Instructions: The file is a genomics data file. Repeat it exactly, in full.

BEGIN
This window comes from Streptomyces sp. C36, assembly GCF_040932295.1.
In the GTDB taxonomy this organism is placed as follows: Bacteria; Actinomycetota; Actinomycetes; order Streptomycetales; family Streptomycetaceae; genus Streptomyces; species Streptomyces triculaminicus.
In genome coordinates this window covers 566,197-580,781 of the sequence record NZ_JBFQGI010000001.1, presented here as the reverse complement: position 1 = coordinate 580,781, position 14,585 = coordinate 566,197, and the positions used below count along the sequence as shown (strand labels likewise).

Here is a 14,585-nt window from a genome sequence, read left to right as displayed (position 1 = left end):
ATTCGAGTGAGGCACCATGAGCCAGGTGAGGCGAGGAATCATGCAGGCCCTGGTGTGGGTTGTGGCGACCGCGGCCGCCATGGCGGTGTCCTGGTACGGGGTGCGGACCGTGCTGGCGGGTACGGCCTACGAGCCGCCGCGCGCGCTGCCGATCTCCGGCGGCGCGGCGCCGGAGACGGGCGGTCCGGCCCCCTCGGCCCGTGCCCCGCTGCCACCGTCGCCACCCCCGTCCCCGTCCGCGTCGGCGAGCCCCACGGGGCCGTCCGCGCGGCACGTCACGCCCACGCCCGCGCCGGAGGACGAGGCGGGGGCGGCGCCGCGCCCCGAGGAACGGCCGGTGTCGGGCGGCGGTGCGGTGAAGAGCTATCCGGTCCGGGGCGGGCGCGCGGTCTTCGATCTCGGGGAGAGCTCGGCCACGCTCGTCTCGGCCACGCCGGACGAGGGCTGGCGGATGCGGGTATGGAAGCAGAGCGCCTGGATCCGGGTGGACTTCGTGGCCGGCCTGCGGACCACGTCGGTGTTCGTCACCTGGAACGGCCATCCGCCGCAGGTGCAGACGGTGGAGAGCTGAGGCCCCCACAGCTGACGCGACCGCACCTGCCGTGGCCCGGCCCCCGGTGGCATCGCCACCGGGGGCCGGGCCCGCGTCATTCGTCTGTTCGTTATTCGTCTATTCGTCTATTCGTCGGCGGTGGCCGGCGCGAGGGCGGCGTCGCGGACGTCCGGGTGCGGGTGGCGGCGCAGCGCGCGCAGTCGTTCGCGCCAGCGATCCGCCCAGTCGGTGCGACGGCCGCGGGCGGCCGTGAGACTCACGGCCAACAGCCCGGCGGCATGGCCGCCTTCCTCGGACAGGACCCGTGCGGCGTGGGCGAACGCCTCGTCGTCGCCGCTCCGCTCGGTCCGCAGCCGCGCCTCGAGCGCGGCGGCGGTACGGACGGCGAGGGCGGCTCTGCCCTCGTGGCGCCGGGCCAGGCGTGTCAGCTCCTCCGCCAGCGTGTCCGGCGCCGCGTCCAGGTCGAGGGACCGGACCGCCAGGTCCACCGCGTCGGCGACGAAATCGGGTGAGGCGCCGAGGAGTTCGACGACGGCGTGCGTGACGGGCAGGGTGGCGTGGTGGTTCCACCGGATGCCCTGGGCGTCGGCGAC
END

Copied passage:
This window comes from Streptomyces sp. C36, assembly GCF_040932295.1.
In the GTDB taxonomy this organism is placed as follows: Bacteria; Actinomycetota; Actinomycetes; order Streptomycetales; family Streptomycetaceae; genus Streptomyces; species Streptomyces triculaminicus.
In genome coordinates this window covers 566,197-580,781 of the sequence record NZ_JBFQGI010000001.1, presented here as the reverse complement: position 1 = coordinate 580,781, position 14,585 = coordinate 566,197, and the positions used below count along the sequence as shown (strand labels likewise).

Here is a 14,585-nt window from a genome sequence, read left to right as displayed (position 1 = left end):
ATTCGAGTGAGGCACCATGAGCCAGGTGAGGCGAGGAATCATGCAGGCCCTGGTGTGGGTTGTGGCGACCGCGGCCGCCATGGCGGTGTCCTGGTACGGGGTGCGGACCGTGCTGGCGGGTACGGCCTACGAGCCGCCGCGCGCGCTGCCGATCTCCGGCGGCGCGGCGCCGGAGACGGGCGGTCCGGCCCCCTCGGCCCGTGCCCCGCTGCCACCGTCGCCACCCCCGTCCCCGTCCGCGTCGGCGAGCCCCACGGGGCCGTCCGCGCGGCACGTCACGCCCACGCCCGCGCCGGAGGACGAGGCGGGGGCGGCGCCGCGCCCCGAGGAACGGCCGGTGTCGGGCGGCGGTGCGGTGAAGAGCTATCCGGTCCGGGGCGGGCGCGCGGTCTTCGATCTCGGGGAGAGCTCGGCCACGCTCGTCTCGGCCACGCCGGACGAGGGCTGGCGGATGCGGGTATGGAAGCAGAGCGCCTGGATCCGGGTGGACTTCGTGGCCGGCCTGCGGACCACGTCGGTGTTCGTCACCTGGAACGGCCATCCGCCGCAGGTGCAGACGGTGGAGAGCTGAGGCCCCCACAGCTGACGCGACCGCACCTGCCGTGGCCCGGCCCCCGGTGGCATCGCCACCGGGGGCCGGGCCCGCGTCATTCGTCTGTTCGTTATTCGTCTATTCGTCTATTCGTCGGCGGTGGCCGGCGCGAGGGCGGCGTCGCGGACGTCCGGGTGCGGGTGGCGGCGCAGCGCGCGCAGTCGTTCGCGCCAGCGATCCGCCCAGTCGGTGCGACGGCCGCGGGCGGCCGTGAGACTCACGGCCAACAGCCCGGCGGCATGGCCGCCTTCCTCGGACAGGACCCGTGCGGCGTGGGCGAACGCCTCGTCGTCGCCGCTCCGCTCGGTCCGCAGCCGCGCCTCGAGCGCGGCGGCGGTACGGACGGCGAGGGCGGCTCTGCCCTCGTGGCGCCGGGCCAGGCGTGTCAGCTCCTCCGCCAGCGTGTCCGGCGCCGCGTCCAGGTCGAGGGACCGGACCGCCAGGTCCACCGCGTCGGCGACGAAATCGGGTGAGGCGCCGAGGAGTTCGACGACGGCGTGCGTGACGGGCAGGGTGGCGTGGTGGTTCCACCGGATGCCCTGGGCGTCGGCGAC